The changing electrical sector: a new year, a new code

For over 90 years, CSA C22.1:21, Canadian Electrical Code, Part I, has been updated to address the latest sector challenges and improvements. Now in its 25th edition, what are the most significant changes and why?

Wind and solar photovoltaic (PV) energy are the fastest growing sources of electricity in Canada. These industries rely on energy storage systems during times of low demand, and supply energy during times of high demand or low production. With updated guidance on energy storage installation and maintenance, the Code helps to support renewable power generation and safety.

The World Resources Institute predicts flood damage costs of US$6.6-billion to Canadian urban areas by 2030. Part of a climate change adaptation initiative between CSA Group and the National Research Council Canada, the Code now contains new requirements for electrical installations subject to damage from flooding.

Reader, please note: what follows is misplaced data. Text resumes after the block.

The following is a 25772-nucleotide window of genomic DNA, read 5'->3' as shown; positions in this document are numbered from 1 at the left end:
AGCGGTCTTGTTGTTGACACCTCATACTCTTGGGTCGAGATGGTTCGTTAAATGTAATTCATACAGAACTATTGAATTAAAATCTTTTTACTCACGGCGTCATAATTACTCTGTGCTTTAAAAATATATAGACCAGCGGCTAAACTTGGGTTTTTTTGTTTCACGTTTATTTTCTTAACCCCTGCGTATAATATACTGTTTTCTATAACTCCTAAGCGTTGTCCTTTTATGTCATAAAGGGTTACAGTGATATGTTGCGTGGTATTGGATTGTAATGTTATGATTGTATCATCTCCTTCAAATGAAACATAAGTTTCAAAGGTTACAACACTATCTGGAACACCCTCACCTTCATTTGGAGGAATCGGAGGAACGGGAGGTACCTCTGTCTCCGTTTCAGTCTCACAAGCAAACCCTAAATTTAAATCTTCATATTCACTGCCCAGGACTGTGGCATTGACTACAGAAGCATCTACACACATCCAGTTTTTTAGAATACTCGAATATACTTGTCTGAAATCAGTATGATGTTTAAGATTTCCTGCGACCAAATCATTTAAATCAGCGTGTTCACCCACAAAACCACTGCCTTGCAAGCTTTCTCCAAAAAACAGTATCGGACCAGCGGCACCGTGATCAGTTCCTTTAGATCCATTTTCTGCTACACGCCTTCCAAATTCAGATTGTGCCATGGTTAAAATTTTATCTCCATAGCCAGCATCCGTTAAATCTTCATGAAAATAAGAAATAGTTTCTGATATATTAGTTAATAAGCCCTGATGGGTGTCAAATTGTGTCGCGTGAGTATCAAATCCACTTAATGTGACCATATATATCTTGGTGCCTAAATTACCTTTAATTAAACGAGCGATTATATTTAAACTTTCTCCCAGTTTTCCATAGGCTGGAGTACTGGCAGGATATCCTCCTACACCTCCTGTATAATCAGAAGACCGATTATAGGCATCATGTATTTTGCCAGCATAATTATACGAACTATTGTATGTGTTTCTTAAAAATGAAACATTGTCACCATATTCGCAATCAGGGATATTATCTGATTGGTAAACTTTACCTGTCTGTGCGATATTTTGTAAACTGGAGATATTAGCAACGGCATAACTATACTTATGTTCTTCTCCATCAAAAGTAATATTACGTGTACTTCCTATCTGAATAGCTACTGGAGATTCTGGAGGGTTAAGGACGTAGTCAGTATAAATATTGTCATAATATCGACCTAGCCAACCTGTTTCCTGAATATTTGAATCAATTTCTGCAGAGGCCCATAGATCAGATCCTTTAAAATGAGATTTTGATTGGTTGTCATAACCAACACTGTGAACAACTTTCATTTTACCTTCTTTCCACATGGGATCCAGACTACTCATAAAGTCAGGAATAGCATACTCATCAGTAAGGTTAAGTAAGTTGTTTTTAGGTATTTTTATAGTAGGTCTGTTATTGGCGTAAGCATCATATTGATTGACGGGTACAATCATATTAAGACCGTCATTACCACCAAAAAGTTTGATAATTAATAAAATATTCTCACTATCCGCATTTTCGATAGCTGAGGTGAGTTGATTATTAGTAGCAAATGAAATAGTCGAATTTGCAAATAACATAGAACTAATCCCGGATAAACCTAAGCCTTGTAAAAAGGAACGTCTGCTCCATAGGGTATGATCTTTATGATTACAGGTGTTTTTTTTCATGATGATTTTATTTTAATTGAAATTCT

Based on data from the Office of the Fire Marshal and Emergency Management, of the 80 reported fires involving barns housing livestock each year, approximately 40 per cent are caused by electricity as the ignition source. New Code updates aim to help increase safety and reduce the risks of barn fires and loss of animals.

Find out about Overview of Changes Training and Canadian Electrical Code Packages.

All information listed in this section was submitted by Canadian Standards Association (CSA).
Kenilworth Media Inc. and Construction Specifications Canada (CSC) cannot assume responsibility for errors of relevance,
fact or omission. The publisher nor CSC does not endorse any products featured in this article.

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